Of course, this all depends on one’s definition of Orthodox.July 1, 2014 6:04 pm at 6:04 pm #1191223dafbiyunParticipant
Yiddishefroy- As a young boy I lived on 55th street, the Kapishnizer’s block. (My zaida was the weekday gabbai). We davened there Friday nights. I recall him coming out of the private room in which he davened and I believe that is the closest I will get to seeing a Maalach. Everyone went to say good Shabbos and I can recall the huge smile he gave me as he said gut shabbbos to me and shook my hand as he would to an adult rather than a 6 year old.
I also recall once collecting with my pushka on thirteenth ave. on a Friday afternoon. I saw his son, Rav Zisha zt’l, walking down the block with carrying boxes that literally reached his head. I stepped aside as I didn’t want to bother him. He would have none of that. He spied me and put down his boxes one by one and with a huge smile gave me a QUARTER, when a penny or nickel was the norm.
Many years later I was walking in the bais hakvoros in Teverya and was shocked to see the matzaiva of the rebbe, (since most of the kvorim are quite old);then I looked down and saw a fresh grave without a matzaiva…the handwritten marker indicated it was Rav Zisha’s grave. I broke down crying as all the aforementioned thoughts came racing back to me.July 2, 2014 6:37 pm at 6:37 pm #1191224
Your funny anecdote about tosefta kifshuta being on a seforim shelf has been verified many times. It was known (can’t verify it for modern times) that many serious yeshivas had it on the shelf without making a fuss about it. Most people learned it without knowing they were supposed to have first dissected the hashkafic kishkes of the author.
But I’d like to go back to Rebbe yid’s comment to me above. If we get past the ignorance and adolescent kana’us of the comment, it represents a legitimate point of view. Many yeshivishe hold that emes can only be brought forth from a kosher source, and one must avoid any contact or even appearance of it with one deemed a “rasha (sic)”. This is a legitimate point of view.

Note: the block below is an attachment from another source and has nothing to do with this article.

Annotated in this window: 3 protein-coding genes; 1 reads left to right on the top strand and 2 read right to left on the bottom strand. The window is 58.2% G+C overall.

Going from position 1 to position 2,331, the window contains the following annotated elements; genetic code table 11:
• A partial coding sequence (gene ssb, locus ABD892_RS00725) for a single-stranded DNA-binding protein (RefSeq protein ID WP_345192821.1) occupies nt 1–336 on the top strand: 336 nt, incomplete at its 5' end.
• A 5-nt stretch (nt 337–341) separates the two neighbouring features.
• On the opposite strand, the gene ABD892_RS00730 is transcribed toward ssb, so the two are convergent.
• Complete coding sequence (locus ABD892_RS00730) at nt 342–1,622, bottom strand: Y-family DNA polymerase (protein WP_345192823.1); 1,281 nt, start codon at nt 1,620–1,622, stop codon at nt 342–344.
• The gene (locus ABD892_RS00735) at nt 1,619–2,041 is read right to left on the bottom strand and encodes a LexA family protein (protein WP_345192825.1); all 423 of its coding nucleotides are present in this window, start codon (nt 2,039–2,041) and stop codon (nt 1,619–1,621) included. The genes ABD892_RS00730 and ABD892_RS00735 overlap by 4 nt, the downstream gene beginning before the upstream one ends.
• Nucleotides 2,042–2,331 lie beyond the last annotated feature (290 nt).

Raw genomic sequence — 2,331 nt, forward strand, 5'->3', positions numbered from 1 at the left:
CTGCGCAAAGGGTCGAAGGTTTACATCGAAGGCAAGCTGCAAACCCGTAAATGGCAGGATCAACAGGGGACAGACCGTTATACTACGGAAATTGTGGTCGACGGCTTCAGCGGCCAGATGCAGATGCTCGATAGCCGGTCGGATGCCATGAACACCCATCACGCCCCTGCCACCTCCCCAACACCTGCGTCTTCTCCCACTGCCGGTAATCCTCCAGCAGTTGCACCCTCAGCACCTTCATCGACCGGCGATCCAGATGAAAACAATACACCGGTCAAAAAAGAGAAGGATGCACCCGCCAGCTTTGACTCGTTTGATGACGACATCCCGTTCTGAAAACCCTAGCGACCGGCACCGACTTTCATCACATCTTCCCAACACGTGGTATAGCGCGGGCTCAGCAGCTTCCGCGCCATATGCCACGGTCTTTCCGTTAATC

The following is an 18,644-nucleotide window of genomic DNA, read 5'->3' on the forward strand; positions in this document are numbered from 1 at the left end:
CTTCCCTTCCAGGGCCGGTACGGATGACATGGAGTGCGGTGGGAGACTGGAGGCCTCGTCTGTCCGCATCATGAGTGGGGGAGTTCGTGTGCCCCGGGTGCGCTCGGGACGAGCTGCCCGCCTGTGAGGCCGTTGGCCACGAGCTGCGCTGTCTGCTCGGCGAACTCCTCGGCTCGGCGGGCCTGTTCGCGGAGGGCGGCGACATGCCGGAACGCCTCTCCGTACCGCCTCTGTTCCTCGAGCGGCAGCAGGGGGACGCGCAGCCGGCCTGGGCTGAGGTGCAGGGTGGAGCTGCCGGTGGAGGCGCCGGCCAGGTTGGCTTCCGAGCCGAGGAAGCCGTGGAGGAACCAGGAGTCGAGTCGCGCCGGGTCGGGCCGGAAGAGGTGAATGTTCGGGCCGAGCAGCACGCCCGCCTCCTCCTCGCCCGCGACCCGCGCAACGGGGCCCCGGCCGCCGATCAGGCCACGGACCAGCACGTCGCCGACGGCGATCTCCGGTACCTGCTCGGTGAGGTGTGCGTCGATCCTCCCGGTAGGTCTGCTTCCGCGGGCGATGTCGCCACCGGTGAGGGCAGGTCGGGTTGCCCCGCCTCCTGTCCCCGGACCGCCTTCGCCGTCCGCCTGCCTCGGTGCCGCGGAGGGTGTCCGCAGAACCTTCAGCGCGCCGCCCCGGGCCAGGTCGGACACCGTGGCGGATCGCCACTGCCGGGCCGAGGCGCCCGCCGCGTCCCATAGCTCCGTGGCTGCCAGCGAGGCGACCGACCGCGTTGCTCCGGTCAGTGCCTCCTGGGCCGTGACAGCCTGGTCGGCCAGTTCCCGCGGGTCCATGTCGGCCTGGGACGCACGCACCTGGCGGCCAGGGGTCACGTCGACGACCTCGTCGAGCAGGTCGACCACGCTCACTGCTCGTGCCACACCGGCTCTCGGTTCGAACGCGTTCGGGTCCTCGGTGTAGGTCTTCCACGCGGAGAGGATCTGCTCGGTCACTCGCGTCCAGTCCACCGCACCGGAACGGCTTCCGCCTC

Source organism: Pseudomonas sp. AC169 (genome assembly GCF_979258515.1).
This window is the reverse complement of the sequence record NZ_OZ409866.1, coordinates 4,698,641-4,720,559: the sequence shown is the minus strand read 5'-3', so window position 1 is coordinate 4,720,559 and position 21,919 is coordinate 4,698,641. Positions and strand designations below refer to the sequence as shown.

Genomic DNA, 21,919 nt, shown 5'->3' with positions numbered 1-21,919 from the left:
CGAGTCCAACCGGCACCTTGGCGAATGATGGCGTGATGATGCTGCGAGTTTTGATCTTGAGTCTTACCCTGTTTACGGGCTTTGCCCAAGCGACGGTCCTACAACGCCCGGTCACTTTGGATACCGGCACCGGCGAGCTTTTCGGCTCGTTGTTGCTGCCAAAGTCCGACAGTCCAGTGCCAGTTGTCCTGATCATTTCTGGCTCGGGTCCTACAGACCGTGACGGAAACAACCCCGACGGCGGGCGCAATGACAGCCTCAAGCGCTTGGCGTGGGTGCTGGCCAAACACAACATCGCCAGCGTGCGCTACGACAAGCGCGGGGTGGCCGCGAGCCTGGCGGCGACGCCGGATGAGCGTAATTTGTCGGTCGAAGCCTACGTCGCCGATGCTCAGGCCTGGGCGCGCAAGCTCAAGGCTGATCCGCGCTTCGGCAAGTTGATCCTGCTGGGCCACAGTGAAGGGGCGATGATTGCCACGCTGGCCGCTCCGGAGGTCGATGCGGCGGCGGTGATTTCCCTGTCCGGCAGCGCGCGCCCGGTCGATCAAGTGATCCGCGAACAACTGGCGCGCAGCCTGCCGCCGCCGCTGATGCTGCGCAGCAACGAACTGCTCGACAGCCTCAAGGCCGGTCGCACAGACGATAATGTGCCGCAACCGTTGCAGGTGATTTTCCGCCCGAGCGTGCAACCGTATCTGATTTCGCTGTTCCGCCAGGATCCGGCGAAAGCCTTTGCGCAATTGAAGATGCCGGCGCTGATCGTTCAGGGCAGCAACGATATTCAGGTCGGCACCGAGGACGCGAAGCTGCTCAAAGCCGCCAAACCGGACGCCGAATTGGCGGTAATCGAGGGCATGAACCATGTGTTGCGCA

The other side, held by many if not most world class lamdanim, is that emes is emes no matter who says it. They may or may not feel comfortable learning R’ Lieberman’s scholarly works, but they know genius when they see it, and their intellectual drive and thirst for truth far outweigh any possible hashkafic discomfort. For the ones who avoid it at all costs, one can’t help but feel for them, their depth of understanding will necessarily be compromised. But my feeling is that the abstainers are a small minority.July 2, 2014 8:25 pm at 8:25 pm #1191225
old man, what do you make of Rav Meir learning from Acher? I’d say that’s support that one should take wisdom wherever it could be found. personally when it comes to something like translations and explanations of tosephot i feel more comfortable, after all you can judge the correctness of it yourself with your own intellect, but to learn someones novel ideas or approaches, especially hashkafically, i’d rather stick with known tzaddikim.July 2, 2014 11:17 pm at 11:17 pm #1191226HaLeiViParticipant